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Since the days of cathode ray televisions, the metrics by which the best TVs are judged have rapidly evolved. Today, a TV’s resolution is often one of the most important specs when considering a new TV purchase. That’s why we’re comparing a 720 vs 1080 TV. And should you want to check out a comparison on higher resolution models, read this article that covers 8K vs 4K TVs.
You may wonder what the two different numbers even mean. Both 720p and 1080p indicate what’s known as a television’s native resolution. This term has to do with how many individual pixels make up the full display. We have articles that compare 4K Ultra HD vs 1080p TV and 4k vs UHD TV for more great content on TV resolutions.
If you want to go with a higher resolution, getting a larger screen size is essential.
For example, a 720p resolution is 1280 pixels wide by 720 pixels high; technically, the 720 is the vertical resolution. This total comes out to just over 900,000 pixels. 720p TVs were referred to as HD TVs. A 1080p TV, also known as a full HD TV, is 1920 pixels wide by 1080 pixels high. This totals just over 2 million pixels. If you would like to learn more, you can read about the difference between HD and full HD TVs. Additionally, you can learn about how to make a computer fit a TV screen if you are planning on using a larger-screen TV as your monitor.
So, aside from a lot of pixels, what does this mean for the average viewing experience?
The rule of thumb is that the higher the pixel density, the higher the image quality. However, many say there is hardly a noticeable difference between 720p and 1080p image quality, regardless of the pixel count.
Although it is definitively better on paper, pixel resolution is only worthwhile so long as you can see it, and many people cannot visually distinguish between the two common resolutions. Additionally, you may want to learn about how the way the pixel is lit can affect the picture quality with our article on 1080i vs 1080p.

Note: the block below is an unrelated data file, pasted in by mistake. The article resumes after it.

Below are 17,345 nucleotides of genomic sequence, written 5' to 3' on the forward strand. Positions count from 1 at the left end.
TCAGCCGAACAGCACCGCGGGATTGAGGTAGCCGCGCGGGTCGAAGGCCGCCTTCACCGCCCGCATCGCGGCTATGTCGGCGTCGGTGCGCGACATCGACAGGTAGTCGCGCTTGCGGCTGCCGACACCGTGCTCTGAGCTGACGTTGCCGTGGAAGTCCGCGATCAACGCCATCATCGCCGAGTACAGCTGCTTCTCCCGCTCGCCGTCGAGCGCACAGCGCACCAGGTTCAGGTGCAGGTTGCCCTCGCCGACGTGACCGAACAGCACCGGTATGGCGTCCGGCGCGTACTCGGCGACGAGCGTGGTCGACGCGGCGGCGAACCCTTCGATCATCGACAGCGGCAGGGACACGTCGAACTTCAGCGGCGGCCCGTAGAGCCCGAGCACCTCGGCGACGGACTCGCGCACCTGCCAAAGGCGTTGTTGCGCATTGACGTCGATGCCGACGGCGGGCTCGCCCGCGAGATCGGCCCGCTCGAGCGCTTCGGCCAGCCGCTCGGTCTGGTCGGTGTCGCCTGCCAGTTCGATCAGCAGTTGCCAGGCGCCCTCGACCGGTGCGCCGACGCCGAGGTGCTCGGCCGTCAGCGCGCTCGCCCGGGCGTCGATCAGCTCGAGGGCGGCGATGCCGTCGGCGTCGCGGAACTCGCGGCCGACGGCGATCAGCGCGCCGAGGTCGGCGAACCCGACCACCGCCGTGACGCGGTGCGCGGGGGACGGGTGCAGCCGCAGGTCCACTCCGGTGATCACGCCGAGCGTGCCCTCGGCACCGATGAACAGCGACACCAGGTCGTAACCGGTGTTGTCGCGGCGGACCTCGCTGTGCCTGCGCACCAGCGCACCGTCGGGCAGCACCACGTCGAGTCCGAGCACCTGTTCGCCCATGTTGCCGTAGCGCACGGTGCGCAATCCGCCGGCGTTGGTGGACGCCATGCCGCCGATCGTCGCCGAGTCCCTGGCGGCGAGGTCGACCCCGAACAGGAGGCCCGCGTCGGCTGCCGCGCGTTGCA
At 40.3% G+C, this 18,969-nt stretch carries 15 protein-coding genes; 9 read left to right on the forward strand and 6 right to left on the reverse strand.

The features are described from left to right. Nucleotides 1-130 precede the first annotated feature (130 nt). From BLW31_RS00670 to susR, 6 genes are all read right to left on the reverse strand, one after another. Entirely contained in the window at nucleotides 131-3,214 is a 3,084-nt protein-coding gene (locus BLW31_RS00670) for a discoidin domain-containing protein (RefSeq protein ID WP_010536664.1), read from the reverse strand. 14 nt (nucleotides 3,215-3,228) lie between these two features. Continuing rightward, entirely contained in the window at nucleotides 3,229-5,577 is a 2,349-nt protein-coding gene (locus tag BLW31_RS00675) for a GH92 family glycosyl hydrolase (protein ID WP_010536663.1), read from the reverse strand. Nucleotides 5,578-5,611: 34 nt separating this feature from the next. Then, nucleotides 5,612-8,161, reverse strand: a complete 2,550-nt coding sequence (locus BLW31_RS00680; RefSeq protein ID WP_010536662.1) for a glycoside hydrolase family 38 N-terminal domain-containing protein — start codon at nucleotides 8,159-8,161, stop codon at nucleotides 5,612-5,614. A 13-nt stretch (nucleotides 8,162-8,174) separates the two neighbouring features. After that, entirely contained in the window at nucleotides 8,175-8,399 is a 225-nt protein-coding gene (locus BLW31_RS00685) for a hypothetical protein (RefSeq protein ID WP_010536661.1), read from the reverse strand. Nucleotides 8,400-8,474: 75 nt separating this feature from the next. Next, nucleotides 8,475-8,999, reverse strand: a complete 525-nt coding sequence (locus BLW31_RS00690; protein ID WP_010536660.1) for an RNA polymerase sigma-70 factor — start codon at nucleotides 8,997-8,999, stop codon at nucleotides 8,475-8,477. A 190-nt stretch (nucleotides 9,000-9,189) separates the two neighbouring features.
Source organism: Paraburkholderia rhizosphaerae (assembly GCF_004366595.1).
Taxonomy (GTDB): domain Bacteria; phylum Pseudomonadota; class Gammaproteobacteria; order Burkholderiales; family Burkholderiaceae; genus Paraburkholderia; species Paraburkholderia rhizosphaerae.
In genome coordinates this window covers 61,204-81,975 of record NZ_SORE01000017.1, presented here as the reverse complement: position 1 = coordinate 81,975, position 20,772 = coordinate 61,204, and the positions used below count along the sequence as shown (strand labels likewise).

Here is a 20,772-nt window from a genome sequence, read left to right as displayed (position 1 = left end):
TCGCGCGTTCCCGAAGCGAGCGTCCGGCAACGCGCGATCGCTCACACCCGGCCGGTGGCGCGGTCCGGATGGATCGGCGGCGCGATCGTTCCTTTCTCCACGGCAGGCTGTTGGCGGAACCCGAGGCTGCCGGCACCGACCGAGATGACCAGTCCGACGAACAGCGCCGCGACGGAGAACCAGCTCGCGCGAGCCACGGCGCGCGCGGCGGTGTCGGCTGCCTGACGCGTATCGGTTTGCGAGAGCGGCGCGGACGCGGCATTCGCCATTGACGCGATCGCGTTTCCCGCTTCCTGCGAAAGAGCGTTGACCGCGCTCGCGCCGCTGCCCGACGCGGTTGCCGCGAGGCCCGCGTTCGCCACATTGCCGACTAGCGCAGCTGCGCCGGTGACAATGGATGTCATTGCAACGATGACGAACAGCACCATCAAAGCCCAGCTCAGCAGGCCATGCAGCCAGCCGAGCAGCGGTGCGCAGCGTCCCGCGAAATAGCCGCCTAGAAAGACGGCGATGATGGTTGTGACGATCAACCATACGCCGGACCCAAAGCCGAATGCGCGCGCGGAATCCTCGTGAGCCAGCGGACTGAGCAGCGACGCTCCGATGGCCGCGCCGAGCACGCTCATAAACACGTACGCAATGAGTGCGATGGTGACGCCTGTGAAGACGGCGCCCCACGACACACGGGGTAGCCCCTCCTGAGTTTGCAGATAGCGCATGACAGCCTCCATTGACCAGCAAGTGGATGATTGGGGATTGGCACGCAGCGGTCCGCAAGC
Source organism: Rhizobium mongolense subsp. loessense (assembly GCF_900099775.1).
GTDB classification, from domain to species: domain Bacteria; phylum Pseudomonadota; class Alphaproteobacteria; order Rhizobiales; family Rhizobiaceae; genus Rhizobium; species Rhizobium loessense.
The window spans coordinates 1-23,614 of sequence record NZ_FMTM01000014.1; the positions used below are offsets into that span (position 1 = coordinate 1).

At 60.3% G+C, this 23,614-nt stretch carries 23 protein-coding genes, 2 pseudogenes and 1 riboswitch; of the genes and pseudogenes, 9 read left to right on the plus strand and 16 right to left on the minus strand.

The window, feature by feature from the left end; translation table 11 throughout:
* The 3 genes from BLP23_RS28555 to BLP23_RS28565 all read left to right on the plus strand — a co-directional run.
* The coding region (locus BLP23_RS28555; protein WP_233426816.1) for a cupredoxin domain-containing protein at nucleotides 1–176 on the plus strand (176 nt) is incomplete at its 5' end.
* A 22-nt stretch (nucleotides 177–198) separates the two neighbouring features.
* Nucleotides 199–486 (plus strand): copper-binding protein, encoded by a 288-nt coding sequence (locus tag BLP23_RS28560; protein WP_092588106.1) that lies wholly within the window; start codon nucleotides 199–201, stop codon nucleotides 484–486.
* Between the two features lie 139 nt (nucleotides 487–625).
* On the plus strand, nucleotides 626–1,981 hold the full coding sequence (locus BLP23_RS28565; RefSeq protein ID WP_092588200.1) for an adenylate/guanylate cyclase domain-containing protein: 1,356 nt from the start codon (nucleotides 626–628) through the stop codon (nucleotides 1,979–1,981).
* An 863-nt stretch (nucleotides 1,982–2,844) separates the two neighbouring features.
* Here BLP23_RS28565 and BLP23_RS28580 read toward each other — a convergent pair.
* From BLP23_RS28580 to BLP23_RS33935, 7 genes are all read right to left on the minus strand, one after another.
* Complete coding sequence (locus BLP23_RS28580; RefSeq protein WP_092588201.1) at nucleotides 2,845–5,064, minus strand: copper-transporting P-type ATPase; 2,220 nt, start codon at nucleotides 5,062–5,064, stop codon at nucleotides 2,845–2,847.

Content compatibility was a big concern when full HD screen resolution first hit the shelves. Many companies weren’t producing video content compatible with a 1080p image resolution. But now, this is hardly a worry, and either version of display technology has plenty of content available. This is similar to what is happening currently with 4K and 8K resolutions.
If you’re shopping on a budget, you can find affordable options for either resolution display. However, 720p displays win out in cost. They are the older style resolution and will be the cheapest option. If you want smart features as well, 720p models will usually be cheaper.
For those looking for a larger TV display, it would probably be best not to go with 720p, as the image quality on large displays is far behind that of 4k televisions.
Is there a difference between 4K and UHD?
There is no difference between 4K and Ultra HD resolution when it comes to consumer markets. Somewhere along the line, these two terms got blurred and eventually became synonymous. There is, however, a difference between a 4K cinematic standard and a 4K consumer standard, but for the average buyer, this isn’t important.
Does screen size affect resolution?
Screen size is one of the most significant factors influencing a human’s perception of higher resolution video quality. A larger screen makes each pixel more visible, and higher resolutions will show more detailed images.
What does a TV’s aspect ratio mean?
The aspect ratio calculates how wide a screen is compared to how tall it is. For example, a screen with a 16:9 aspect ratio (also expressed as 1.77:1 in more technical specifications) is 1.77 times wider than it is tall.
STAT: 1080p resolution comes in both 16:9 and 4:3 aspect ratios. (source)